Bipolar disorder, also known as manic depression, is a mood disorder that millions of people suffer from. According to medical professionals, bipolar disorder patients experience both episodes of mania (a heightened mood) and episodes of depression.
Different phases of heightened and sad moods are the most typical sign of bipolar illness. Bipolar people experience high levels of pleasure and happiness, followed by severe despair and guilt. Although the most prevalent symptom is fluctuations between manic and depressed phases, they are not the only ones. There are numerous signs and symptoms of this illness, many of which are contradictory. Manic symptoms, as well as depressive symptoms, are the two main categories of symptoms. Each combination of symptoms causes extremely distinct forms of behavior, and they are frequently experienced in rapid succession.
Check out this list of bipolar symptoms, as well as the kind (manic, depressive, or both) linked with each, which has been compiled from various medical sources.
10. Distinct Periods of Elevated and Depressed Moods
Type: Manic and Depressive
The most prevalent sign of bipolar illness is distinct phases of heightened and low moods, which include both manic and depressive symptoms. A time of high, expansive, or irritated mood and enhanced energy is accompanied by a depressed mood or a lack of interest as well as satisfaction in all or almost all activities, or vice versa. Manic episodes, like their depressive mates, can last up to days, or even months.
A buffer period is known as “hypomania” is experienced by many persons with bipolar illness. These are similar to moderate manic episodes in that they do not significantly affect the patient’s daily activities and behavior. Additionally, in the days preceding up to the full outbreak of a manic or depressive cycle, it is normal for people to suffer mood instability.
Patients will experience euphoria during a manic episode. Patients report feeling happier and more accomplished as a result of their experience. They frequently participate in goal-oriented initiatives and activities, and they often feel “unstoppable” in the pursuit of their objectives, while being readily sidetracked.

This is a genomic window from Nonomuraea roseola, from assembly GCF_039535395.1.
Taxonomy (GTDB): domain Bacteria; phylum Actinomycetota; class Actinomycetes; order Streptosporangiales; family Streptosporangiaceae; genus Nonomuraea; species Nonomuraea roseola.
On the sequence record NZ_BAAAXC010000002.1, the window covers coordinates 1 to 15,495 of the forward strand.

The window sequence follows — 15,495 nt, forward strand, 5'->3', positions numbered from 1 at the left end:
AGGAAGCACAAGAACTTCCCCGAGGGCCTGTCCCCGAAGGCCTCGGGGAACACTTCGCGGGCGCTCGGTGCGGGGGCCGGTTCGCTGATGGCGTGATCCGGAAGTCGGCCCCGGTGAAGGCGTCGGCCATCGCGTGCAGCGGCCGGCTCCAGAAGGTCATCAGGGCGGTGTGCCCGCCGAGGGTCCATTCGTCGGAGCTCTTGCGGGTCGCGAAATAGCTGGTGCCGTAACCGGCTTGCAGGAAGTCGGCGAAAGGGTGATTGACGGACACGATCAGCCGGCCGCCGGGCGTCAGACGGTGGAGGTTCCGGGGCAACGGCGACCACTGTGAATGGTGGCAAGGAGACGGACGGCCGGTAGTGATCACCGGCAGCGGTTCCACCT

Bipolar disorder euphoria is described by some individuals as a “high.” Regardless of whether or not the social environment justifies it, they may feel excessively extroverted and overly joyful. On the other hand, exhilaration might be followed by excessive irritation.
8. Rapid Speech
Rapid speech is a prevalent sign that someone is having a manic episode. Patients will start speaking very fast and for lengthy periods of time, but they will barely be able to take a line of thought to its rational end. Rather, individuals tend to move from one issue to the next in fast succession, demonstrating mental processes that others find odd.
During a manic episode, individuals feel a strong rush of energy, which includes fast speaking symptoms. A rapid rise in pursuing goal-oriented activities and a sensation of being “unstoppable” are some additional characteristics. The manic symptoms include restlessness and an overestimation of one’s own talents.
7. Racing Thoughts
Racing thoughts are a typical sign of manic bipolar disorder. People have a hard time concentrating on one task at a time and usually tend to over-process their thoughts. Additionally, thoughts and words may seem to move from one irrelevant issue to the next at random, increasing the patient’s mental fogginess. Such symptoms obstruct the patient’s ability to achieve his or her goals.
Patients can largely control the chaotic repercussions of their rushing thoughts during milder manic episodes known as “hypomania.” Though patients may experience mental clarity or high levels of productivity during the hypomania stage, these benefits decrease once the patient enters full-blown mania.
Type: Manic and Depressive